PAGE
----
I was reading an article about jazz in the Time-Life special edition on the Roaring Twenties  that I recently purchased when I read about a band in Chicago that was tantamount to the rise of that particular music genre.
Of course, that got me thinking about my W-I-P, as all things related to that era do, and my character Charlie Brockway.
You’ve seen Charlie in some previous posts , but he is still a relatively unknown character for me. I know he’s originally from Chicago; that’s there’s some big secret in his life; and that he’s a musician. But this Time-Life article got Charlie talking about his past a bit.
One thing I’ve learned while writing is that I have a terrible visual imagination. I can describe how something feels. Or smells. And I’m pretty good with emotion. But ask me to describe how something looks and if it’s not right there in front of me, I go totally blank.
Maybe I’m afraid I’ll get it wrong? Without looking at it first?
Take my mythical town of Henderson…
You haven’t seen much of me lately. I apologize for that. But… well, things got a bit crazy here, what with storms and rising water and holidays and new homes.
Still, Rose and Harold are with me every step of the way. In fact, I’ve been listening to 1920s and 1930s music to get a bit closer to them… and to my grandparents who were young newlyweds during this time.
Suffice it to say that I was surprised to hear this 1925 hit about my own hometown, Peoria.
It makes me happy to think of Rose listening (and dancing, even though Harold is pretty awkward and steps on her toes a lot) to this tune. And like the singer, I often wish “I was in Peoria.” Not because of the “goils” but for the people I love who are still there.
Chorus: Oh, how I wish’t I was in Peoria, Peoria tonight.
Oh how I miss the “goils” in Peoria, Peoria, tonight.
Oh you can pick a morning gloria right off the sidewalks of Peoria.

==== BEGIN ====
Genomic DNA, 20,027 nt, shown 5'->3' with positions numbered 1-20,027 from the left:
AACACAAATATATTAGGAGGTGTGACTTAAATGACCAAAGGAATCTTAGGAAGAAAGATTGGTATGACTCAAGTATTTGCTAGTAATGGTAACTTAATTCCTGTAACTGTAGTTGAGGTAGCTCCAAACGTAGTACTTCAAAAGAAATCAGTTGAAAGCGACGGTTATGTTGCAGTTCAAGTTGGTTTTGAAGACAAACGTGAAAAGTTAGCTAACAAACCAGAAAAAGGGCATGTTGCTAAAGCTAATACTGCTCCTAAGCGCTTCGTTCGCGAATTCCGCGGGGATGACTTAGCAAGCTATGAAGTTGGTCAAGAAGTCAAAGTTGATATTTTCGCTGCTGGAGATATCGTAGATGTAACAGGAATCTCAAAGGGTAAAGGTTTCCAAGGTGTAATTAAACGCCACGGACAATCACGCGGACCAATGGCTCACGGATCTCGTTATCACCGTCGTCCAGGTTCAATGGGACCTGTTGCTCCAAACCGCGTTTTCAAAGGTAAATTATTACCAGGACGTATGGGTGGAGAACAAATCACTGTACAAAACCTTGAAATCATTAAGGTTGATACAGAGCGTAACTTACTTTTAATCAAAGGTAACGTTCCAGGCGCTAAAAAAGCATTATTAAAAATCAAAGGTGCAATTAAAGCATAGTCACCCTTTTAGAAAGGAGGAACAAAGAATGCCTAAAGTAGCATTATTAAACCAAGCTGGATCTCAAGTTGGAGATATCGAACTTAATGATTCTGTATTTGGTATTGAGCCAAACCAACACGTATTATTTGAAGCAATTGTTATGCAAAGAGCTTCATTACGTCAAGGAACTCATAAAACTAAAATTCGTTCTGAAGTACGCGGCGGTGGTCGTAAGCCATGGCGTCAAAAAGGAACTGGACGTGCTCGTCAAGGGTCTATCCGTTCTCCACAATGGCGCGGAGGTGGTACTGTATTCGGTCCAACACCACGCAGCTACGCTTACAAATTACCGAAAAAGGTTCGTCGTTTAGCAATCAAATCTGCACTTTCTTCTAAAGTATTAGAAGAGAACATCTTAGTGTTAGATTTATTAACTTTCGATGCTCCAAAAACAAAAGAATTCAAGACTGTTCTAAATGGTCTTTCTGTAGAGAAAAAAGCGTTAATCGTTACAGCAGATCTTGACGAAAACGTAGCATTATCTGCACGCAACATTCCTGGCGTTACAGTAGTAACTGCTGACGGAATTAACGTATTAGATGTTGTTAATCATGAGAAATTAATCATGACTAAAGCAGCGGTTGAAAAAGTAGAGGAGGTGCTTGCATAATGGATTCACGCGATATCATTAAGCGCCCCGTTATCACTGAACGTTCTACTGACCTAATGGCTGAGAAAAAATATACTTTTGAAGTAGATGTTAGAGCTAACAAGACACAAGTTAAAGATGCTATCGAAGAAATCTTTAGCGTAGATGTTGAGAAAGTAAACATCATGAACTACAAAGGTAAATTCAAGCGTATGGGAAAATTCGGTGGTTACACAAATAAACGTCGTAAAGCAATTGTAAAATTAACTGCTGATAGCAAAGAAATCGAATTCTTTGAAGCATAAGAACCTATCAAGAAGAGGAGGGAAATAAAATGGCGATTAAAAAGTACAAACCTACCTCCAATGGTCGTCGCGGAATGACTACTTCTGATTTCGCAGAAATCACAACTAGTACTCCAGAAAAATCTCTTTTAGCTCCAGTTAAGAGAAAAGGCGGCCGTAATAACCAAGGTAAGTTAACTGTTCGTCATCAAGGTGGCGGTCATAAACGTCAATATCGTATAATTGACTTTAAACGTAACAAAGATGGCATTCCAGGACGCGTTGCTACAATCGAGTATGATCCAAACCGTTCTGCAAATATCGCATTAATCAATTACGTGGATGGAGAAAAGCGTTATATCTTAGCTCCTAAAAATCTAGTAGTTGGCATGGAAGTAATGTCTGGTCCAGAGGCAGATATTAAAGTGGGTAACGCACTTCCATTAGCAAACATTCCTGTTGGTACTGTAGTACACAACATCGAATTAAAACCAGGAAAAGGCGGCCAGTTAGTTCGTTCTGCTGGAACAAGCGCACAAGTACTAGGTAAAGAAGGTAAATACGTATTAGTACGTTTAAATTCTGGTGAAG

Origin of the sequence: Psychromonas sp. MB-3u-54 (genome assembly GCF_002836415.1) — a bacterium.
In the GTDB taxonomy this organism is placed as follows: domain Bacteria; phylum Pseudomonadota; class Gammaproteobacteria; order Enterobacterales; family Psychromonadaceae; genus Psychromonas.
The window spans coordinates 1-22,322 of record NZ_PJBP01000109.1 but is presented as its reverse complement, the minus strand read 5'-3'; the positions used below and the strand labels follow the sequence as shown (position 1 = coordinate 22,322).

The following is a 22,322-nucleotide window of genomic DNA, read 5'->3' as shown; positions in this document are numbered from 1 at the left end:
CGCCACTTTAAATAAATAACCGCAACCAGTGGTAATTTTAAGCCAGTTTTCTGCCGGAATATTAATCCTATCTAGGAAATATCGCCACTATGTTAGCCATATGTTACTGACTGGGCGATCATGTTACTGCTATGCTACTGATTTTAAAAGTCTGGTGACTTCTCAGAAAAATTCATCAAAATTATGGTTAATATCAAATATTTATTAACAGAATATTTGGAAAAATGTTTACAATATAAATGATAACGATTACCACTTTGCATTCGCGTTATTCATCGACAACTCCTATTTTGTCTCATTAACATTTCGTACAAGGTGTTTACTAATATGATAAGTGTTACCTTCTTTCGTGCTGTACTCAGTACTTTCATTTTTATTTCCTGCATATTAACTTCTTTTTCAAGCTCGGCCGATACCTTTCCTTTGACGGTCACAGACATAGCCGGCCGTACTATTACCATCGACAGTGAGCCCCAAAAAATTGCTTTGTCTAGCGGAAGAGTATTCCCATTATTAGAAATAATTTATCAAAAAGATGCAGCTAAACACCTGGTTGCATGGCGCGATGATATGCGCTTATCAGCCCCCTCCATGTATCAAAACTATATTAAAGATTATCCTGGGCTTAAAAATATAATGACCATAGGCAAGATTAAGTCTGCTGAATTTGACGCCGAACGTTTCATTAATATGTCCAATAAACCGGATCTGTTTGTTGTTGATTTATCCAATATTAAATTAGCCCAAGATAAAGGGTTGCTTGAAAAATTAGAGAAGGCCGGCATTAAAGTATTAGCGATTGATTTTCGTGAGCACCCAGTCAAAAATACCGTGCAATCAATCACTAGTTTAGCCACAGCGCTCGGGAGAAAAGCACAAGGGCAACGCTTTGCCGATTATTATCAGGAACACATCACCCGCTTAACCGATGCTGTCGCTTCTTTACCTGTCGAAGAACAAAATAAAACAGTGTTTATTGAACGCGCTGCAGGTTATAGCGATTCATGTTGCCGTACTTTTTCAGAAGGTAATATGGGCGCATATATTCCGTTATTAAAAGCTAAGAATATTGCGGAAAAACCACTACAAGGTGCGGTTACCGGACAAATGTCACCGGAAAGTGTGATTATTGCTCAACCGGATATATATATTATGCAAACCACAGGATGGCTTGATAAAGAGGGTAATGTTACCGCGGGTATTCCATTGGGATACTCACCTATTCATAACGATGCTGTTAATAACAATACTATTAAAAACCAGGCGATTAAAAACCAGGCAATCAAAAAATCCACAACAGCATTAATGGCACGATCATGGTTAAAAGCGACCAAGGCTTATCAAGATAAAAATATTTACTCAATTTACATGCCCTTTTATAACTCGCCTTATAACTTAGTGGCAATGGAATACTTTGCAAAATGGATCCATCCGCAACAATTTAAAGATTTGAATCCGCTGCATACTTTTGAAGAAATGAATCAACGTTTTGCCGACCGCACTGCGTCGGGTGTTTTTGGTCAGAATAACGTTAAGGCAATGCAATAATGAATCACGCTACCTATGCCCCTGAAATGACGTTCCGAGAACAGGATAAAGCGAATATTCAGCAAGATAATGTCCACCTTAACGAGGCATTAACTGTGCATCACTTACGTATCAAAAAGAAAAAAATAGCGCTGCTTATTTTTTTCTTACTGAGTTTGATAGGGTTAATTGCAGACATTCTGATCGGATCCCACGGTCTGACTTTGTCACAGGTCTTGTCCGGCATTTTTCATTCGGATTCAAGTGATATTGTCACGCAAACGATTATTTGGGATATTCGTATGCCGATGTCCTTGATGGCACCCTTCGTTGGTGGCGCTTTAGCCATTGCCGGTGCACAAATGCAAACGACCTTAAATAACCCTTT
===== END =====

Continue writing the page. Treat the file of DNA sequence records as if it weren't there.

Oh, how I wish’t I was in Peoria, Peoria tonight.
All the lyrics here (plus a bonus rendition–scroll to the bottom of the lyrics–of the song by Bill Edwards)
Memorial Day weekend is upon us. And chances are your plans involve an adult beverage. Or two.
If that’s the case, how about taking a moment or two to thank the resourceful bootleggers of the 1920s for the cocktail that you’re mixing. After all, it’s because of them, and the fact that their alcohol was often sub-par and bitter, that cocktails became trendy in the first place.
I’ll wait while you get your Gin Rickey ready…
1920s Gin Rickey
Squeeze the juice of one-half lime into a highball glass, then drop the lime shell in the glass. Add two ounces gin, then fill with ice. Top with the sparkling mineral water and stir.
*if you want to make your rickey a bit more patriotic, add a few blueberries and swap out the decorative mint for a flag
Okay. Everybody ready? Rickey’s up… and Cheers! Have a great Memorial Day weekend.
Yikes! That’s not from the 1930s!!!
And yet, that first line expresses Harold’s sentiments perfectly.
In the late twenties and early thirties, there seemed to be two main pastimes: dancing and going to the pictures (and even the picture shows featured dancing). Practically every little town hosted a Friday or Saturday night dance… in the armory, in a barn, at a local church, wherever space allowed.
Imagine how that would be for a fella with two left feet! Especially since Rose loves to dance. Poor Harold. Even the “simple” dances of the era–foxtrot, waltz, castle walk–were challenging. But that didn’t stop him. If dancing was what Rose wanted, well… Continue reading
As you read this, I am without cell signal and internet, deep in the remotest reaches of the world, otherwise known as East Texas. So, I’ve been thinking a bit about what folk’s in Rose’s time did to unwind after a hard day in Continue reading
Harold finds this hysterical. But then, humor was much simpler in 1930.